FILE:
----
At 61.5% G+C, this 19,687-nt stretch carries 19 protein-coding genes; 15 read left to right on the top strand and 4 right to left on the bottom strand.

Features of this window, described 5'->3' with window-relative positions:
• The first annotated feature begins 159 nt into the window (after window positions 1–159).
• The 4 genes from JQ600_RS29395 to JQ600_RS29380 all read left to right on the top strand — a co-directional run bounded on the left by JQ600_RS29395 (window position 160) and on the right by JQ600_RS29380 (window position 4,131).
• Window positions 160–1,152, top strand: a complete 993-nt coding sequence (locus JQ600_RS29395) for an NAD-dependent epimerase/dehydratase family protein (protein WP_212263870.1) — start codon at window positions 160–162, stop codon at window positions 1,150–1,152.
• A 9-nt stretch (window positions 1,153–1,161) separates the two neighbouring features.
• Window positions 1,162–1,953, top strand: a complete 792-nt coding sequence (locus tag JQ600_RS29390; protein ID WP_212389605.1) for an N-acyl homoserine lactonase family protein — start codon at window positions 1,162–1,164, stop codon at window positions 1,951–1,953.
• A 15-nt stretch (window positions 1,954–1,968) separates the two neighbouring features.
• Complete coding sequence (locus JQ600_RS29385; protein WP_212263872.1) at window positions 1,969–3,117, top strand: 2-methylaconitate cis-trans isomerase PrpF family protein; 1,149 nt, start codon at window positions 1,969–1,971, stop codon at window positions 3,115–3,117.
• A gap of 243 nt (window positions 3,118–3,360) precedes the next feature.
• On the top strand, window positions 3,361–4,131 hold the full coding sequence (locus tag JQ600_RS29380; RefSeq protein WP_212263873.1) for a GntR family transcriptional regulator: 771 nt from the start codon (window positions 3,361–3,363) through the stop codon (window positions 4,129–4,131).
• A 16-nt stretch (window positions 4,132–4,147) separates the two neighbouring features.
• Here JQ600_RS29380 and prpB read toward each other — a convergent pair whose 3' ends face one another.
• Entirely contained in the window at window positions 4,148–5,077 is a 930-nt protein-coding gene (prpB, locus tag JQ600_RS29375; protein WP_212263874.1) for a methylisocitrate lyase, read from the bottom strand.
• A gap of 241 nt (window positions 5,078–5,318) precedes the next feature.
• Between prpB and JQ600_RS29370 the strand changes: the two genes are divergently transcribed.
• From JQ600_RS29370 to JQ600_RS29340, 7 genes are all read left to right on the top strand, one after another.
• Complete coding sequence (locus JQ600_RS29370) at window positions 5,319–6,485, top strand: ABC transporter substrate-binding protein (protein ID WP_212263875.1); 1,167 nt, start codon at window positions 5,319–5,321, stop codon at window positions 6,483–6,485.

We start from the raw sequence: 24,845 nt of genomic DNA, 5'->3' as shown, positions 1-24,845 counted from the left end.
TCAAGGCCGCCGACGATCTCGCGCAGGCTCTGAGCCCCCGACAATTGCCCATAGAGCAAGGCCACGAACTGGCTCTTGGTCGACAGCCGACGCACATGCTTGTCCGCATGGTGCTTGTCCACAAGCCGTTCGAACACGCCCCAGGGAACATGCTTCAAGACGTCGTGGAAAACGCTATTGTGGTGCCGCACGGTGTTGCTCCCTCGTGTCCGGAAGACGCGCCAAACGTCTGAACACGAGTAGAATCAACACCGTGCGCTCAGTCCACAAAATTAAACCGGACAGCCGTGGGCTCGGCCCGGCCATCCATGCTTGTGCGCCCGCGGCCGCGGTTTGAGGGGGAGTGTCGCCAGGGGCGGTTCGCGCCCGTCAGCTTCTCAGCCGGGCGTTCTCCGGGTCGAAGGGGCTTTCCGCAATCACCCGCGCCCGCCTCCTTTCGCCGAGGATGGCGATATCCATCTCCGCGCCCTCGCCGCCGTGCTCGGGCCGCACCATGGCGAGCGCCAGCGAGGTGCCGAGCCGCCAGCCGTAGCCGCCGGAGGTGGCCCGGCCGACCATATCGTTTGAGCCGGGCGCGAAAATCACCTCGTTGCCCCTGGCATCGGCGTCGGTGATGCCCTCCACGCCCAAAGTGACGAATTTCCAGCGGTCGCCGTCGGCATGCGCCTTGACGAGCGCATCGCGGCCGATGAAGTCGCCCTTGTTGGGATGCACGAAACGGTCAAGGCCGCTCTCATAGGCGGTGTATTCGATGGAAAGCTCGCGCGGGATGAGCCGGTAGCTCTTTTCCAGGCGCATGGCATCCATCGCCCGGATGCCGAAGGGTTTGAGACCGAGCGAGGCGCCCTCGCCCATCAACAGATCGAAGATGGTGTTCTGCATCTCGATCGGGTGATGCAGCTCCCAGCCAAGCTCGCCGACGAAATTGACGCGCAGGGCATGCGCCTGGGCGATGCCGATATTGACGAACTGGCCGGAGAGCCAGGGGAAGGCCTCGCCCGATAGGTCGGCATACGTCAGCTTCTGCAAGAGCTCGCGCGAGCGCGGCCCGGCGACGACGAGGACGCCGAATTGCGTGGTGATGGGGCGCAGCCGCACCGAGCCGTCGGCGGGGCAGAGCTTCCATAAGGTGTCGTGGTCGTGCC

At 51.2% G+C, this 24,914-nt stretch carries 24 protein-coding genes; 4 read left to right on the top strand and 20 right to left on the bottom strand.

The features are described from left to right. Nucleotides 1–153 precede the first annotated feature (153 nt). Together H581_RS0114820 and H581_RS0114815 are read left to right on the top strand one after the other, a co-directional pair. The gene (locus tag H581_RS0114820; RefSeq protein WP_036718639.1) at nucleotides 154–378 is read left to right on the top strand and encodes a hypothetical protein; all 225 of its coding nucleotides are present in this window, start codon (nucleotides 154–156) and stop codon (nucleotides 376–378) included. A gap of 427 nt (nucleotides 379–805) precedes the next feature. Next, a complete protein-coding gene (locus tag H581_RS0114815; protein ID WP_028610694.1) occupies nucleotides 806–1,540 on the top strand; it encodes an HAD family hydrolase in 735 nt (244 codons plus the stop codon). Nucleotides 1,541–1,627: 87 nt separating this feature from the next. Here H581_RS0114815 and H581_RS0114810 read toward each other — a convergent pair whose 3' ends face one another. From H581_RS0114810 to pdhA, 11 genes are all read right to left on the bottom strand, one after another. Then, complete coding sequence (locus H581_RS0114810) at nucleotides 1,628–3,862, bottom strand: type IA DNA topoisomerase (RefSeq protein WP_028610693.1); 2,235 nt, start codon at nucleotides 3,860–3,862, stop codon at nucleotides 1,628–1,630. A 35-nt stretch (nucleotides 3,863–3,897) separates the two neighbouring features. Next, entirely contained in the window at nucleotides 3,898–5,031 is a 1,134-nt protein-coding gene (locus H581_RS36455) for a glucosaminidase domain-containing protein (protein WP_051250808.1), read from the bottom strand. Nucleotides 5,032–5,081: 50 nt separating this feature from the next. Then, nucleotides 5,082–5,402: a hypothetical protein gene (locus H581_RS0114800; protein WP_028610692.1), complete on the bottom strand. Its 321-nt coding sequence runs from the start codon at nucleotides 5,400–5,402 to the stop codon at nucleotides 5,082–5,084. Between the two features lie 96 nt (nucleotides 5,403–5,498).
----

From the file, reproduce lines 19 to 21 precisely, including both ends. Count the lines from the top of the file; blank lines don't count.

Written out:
We start from the raw sequence: 24,845 nt of genomic DNA, 5'->3' as shown, positions 1-24,845 counted from the left end.
TCAAGGCCGCCGACGATCTCGCGCAGGCTCTGAGCCCCCGACAATTGCCCATAGAGCAAGGCCACGAACTGGCTCTTGGTCGACAGCCGACGCACATGCTTGTCCGCATGGTGCTTGTCCACAAGCCGTTCGAACACGCCCCAGGGAACATGCTTCAAGACGTCGTGGAAAACGCTATTGTGGTGCCGCACGGTGTTGCTCCCTCGTGTCCGGAAGACGCGCCAAACGTCTGAACACGAGTAGAATCAACACCGTGCGCTCAGTCCACAAAATTAAACCGGACAGCCGTGGGCTCGGCCCGGCCATCCATGCTTGTGCGCCCGCGGCCGCGGTTTGAGGGGGAGTGTCGCCAGGGGCGGTTCGCGCCCGTCAGCTTCTCAGCCGGGCGTTCTCCGGGTCGAAGGGGCTTTCCGCAATCACCCGCGCCCGCCTCCTTTCGCCGAGGATGGCGATATCCATCTCCGCGCCCTCGCCGCCGTGCTCGGGCCGCACCATGGCGAGCGCCAGCGAGGTGCCGAGCCGCCAGCCGTAGCCGCCGGAGGTGGCCCGGCCGACCATATCGTTTGAGCCGGGCGCGAAAATCACCTCGTTGCCCCTGGCATCGGCGTCGGTGATGCCCTCCACGCCCAAAGTGACGAATTTCCAGCGGTCGCCGTCGGCATGCGCCTTGACGAGCGCATCGCGGCCGATGAAGTCGCCCTTGTTGGGATGCACGAAACGGTCAAGGCCGCTCTCATAGGCGGTGTATTCGATGGAAAGCTCGCGCGGGATGAGCCGGTAGCTCTTTTCCAGGCGCATGGCATCCATCGCCCGGATGCCGAAGGGTTTGAGACCGAGCGAGGCGCCCTCGCCCATCAACAGATCGAAGATGGTGTTCTGCATCTCGATCGGGTGATGCAGCTCCCAGCCAAGCTCGCCGACGAAATTGACGCGCAGGGCATGCGCCTGGGCGATGCCGATATTGACGAACTGGCCGGAGAGCCAGGGGAAGGCCTCGCCCGATAGGTCGGCATACGTCAGCTTCTGCAAGAGCTCGCGCGAGCGCGGCCCGGCGACGACGAGGACGCCGAATTGCGTGGTGATGGGGCGCAGCCGCACCGAGCCGTCGGCGGGGCAGAGCTTCCATAAGGTGTCGTGGTCGTGCC

At 51.2% G+C, this 24,914-nt stretch carries 24 protein-coding genes; 4 read left to right on the top strand and 20 right to left on the bottom strand.